iOops, Apple Didn't Actually Get The Rights To The Name iPhone

from the not-so-fast dept

In the weeks leading up to yesterday's big announcement there was a lot of talk about how Apple couldn't even use the name iPhone because it was a registered trademark of Cisco. Thus, it was as big of a surprise as any that Apple's new converged cellphone/iPod was indeed called the iPhone. The word out of Cisco was that the night before the announcement, they sent Apple the final terms of a license that would allow Apple to use the name, and that they expected a signed agreement right away. Well, apparently Apple didn't get back to Cisco quickly enough, and now the networking giant is taking Apple to court, seeking to prevent Apple from using the name. It seems likely that this is a threat to make sure that Apple takes Cisco's demands seriously, and that things will get worked out before the lawsuit goes to trial. Still, it's really astounding that Apple would make such an important announcement without having this matter long squared away.

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  1. identicon
    Anonymous Coward, 11 Jan 2007 @ 12:05am

    Re: iPhone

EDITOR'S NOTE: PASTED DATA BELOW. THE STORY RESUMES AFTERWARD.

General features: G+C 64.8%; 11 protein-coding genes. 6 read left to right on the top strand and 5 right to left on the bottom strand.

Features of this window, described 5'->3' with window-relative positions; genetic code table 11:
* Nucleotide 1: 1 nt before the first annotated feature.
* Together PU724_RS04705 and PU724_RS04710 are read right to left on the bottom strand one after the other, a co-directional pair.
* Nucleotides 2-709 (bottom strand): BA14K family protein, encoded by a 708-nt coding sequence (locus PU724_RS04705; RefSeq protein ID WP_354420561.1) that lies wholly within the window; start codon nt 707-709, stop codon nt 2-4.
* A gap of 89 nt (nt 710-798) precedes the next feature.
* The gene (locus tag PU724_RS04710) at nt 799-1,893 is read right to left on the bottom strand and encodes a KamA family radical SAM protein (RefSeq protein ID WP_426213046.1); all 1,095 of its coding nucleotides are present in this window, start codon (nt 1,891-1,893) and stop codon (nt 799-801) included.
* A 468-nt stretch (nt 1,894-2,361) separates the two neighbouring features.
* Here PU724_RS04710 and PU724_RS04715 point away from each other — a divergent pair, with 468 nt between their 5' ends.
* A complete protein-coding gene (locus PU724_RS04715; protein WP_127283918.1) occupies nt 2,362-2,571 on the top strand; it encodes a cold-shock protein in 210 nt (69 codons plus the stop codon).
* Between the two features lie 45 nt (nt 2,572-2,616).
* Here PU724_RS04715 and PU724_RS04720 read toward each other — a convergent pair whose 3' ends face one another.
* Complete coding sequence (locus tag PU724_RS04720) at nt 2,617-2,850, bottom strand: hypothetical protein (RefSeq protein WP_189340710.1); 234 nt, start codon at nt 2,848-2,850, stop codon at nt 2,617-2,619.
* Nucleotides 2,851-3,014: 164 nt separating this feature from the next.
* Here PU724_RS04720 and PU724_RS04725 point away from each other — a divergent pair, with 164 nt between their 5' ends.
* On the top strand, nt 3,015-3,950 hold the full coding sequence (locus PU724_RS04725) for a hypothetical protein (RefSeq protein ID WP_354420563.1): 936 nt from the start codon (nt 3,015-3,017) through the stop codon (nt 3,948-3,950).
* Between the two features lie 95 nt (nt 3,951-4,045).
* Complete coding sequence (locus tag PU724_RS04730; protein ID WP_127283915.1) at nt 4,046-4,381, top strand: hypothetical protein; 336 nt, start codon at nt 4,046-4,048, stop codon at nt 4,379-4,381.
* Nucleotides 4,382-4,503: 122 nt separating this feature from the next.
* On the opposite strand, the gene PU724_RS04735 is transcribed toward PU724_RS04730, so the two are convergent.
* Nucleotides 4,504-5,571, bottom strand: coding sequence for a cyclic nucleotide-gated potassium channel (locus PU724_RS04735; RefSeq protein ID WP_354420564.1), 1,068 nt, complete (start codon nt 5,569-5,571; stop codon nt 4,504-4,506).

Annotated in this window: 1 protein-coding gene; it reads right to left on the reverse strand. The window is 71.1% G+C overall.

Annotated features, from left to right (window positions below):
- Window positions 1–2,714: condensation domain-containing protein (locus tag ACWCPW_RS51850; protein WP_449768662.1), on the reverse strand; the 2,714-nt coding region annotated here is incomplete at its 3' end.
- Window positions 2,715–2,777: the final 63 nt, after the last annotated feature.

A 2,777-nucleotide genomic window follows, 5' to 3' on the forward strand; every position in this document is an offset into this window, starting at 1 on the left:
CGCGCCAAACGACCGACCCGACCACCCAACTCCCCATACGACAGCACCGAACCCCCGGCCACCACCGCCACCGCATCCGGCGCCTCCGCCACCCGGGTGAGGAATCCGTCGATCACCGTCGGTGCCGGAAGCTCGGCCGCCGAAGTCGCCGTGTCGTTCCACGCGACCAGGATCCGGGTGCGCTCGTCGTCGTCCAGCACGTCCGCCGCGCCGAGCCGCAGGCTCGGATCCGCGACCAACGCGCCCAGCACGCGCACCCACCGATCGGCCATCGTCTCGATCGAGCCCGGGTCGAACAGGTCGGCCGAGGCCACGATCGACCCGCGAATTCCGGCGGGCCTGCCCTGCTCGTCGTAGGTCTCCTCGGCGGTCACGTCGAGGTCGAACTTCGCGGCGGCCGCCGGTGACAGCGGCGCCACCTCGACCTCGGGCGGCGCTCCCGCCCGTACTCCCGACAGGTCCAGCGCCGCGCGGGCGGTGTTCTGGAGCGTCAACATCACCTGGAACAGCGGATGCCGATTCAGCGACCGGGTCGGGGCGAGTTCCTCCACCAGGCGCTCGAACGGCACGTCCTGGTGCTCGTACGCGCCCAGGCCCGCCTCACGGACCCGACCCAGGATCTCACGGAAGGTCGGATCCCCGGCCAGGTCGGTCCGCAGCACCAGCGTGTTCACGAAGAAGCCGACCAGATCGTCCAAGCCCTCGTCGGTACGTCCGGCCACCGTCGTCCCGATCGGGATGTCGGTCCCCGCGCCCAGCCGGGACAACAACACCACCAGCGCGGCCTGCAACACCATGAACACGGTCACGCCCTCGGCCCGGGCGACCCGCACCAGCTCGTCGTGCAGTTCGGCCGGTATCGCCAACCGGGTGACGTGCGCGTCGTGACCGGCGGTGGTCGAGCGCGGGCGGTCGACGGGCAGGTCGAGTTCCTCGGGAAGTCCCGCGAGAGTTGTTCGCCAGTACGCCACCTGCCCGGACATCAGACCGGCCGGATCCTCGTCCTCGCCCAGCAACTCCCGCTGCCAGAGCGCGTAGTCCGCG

So what? Because Apple owns other i* products that automatically gives them rights to a trademarked name that has been bought and paid for and understood to be owned by Cisco for quite some time? That's a total load of crap.

    There is no need for Cisco to PROVE infringement. Apple's conceeded that simply in the fact that they were in the process of licensing to begin with. They're well aware who owns the name. In fact, if this ever made it to trial the court would likely automatically award statutory damages to Cisco since Apple knew they owned the name.

    Cisco could probably sue Apple for criminal infringement as well stating that they fully knew the name was owned and stole it anyway. After that's said and done Cisco could then show damages on top of that. The law is quite clear about this point.

    Apple doesn't have a leg to stand on for arguing that they own squat. Now, I agree that this will likely never make it to court. Apple will settle and brand their device but Cisco will always own it unless Apple purchases it outright (which wouldn't be a stretch).

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